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Counseling » Yellow Ribbon Week

Yellow Ribbon Week

Students at Madison will be celebrating Yellow Ribbon Week in January.

The purpose of Yellow Ribbon Week is to prevent violence and provide a safe environment for kids in our community. Teachers and school staff will be demonstrating their commitment to school safety and empowering and teaching our students ways in which to dialog and behave in non-violent ways towards others. Activities and discussions will revolve around topics of how to handle bullying and teasing, respect and tolerance, stranger safety, emergency plans, anger management, conflict resolution, and/or bike/scooter safety measures.

The week begins with the Martin Luther King, Jr. Holiday, so his work toward peacemaking, non-violence and equal rights for all will also be highlighted. We encourage you to discuss some of these issues with your child at home. Take this opportunity to make sure that your family emergency plan is updated and that everyone understands the plan if you are separated. Double check your disaster preparedness kit to ensure that batteries and water are fresh and that you have all the essentials you would need in the event of an emergency. If your kit is not started, take this opportunity to begin gathering the essentials needed. Lastly, let this week be a week to start discussions about respect, tolerance, conflict resolution, anger management , stranger safety and emergency plans with your child, but let those discussions continue on in a regular fashion.



 You can choose to control your anger without hurting yourself or others! Anger is a natural, normal feeling that all people feel. So it is OK to be angry but it is what we do with our anger that counts! If anger is not managed properly it can lead to fights, social isolation, or loneliness.

The 3 step ACE plan can help keep your anger under control (see left column for more details).

Awareness: Choose to be aware of and identify your body’s anger warning signs. They tell you when your anger is starting. There are different degrees of anger that can gradually build or compound on each other. So Know how “hot” your thermometer is getting.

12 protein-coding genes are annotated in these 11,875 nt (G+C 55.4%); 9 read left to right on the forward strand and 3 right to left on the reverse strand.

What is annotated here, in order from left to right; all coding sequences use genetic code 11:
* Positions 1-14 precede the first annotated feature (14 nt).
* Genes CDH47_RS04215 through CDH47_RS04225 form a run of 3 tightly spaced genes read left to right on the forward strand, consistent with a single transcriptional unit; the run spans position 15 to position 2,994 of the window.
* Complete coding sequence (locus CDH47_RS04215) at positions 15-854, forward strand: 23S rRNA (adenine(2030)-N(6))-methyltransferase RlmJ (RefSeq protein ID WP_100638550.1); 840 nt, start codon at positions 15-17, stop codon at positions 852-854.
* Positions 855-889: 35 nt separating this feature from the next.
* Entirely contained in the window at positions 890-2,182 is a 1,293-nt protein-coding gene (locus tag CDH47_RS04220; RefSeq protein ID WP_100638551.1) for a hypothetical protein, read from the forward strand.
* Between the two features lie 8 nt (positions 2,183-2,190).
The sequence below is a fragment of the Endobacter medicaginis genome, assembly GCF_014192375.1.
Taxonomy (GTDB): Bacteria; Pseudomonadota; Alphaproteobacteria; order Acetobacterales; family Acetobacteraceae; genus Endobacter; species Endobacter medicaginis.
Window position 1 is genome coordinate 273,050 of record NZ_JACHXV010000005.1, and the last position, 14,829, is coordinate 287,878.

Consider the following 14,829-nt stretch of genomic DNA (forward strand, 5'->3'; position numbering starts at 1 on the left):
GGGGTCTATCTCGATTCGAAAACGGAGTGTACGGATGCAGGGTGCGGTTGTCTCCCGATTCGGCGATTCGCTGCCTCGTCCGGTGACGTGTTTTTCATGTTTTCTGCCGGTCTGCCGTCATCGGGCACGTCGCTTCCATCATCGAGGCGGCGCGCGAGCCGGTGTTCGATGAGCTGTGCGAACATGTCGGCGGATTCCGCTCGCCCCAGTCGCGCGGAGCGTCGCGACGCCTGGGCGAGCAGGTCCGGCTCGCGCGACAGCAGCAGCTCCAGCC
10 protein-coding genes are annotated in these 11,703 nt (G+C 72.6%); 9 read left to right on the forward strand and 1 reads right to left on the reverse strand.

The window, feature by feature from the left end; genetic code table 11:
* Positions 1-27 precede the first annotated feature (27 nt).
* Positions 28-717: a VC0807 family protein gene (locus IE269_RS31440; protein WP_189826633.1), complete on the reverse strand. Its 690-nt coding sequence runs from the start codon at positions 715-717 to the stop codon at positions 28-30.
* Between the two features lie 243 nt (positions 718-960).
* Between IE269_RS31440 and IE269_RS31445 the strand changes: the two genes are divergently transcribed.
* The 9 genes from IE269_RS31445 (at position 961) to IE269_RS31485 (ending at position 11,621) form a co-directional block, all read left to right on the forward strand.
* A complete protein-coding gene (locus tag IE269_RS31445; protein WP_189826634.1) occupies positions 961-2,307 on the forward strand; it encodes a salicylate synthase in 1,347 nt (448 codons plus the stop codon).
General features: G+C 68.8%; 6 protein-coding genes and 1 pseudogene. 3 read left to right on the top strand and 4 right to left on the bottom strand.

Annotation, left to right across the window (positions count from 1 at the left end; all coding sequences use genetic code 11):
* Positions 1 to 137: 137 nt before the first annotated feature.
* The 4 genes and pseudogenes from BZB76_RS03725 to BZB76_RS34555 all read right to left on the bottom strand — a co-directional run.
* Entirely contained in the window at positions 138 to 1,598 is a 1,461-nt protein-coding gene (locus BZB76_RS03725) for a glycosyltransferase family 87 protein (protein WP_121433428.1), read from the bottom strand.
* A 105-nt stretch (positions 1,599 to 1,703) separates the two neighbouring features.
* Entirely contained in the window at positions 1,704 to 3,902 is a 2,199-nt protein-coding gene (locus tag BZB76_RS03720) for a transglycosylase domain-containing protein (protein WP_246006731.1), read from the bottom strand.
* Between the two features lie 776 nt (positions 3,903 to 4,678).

Calm down: Check which strategies work best for you . Not each one will work in all situations. So have several strategies in your “tool box” for different situations.

Express Your Feelings: Don’t let uncomfortable feeling build up over time. Get in the habit of knowing how to state your feelings respectfully so that you won’t have a blow up.



When resolving a conflict, it is important to remember:
  • You both have feelings and it is difficult to communicate when you feel angry, hurt, frightened or sad.
  • You both have some degree of responsibility in the problem and both of you must work to resolve it.
  • You both have a point of view and neither of you are 100% right or wrong.
  • Make sure you try to solve the conflict as a friend and not an enemy.

Many conflicts can be resolved easily if you use some simple strategies. Learn them and use them. The more you practice them, the more “automatic” they will become for you.

Share. Peoples feeling become more important than things. Take turns and everybody can win.

Compromise. If you both give up something, you can both get something.

Chance. Luck decides who wins if you both agree to flip a coin or draw a straw.

Postpone. Take a break to cool down and come back to discuss and resolve the conflict when you both have a clear head.

Apologize. “I’m sorry” doesn’t mean “I’m wrong” and it can go a long way to getting the problem resolved. It also lets the other person know you feel bad about the situation.

Humor. A good laugh can work miracles. Just make sure you laugh at the problem and not the other person.

Avoid. Sometimes it’s not worth the bother. It is ok to let things go or roll off your back sometimes.

Get Help. Sometimes it is ok to have someone else mediate for you. Look for your teacher, counselor, parent, principal or an impartial friend.



If you think your child is being bullied, tell them: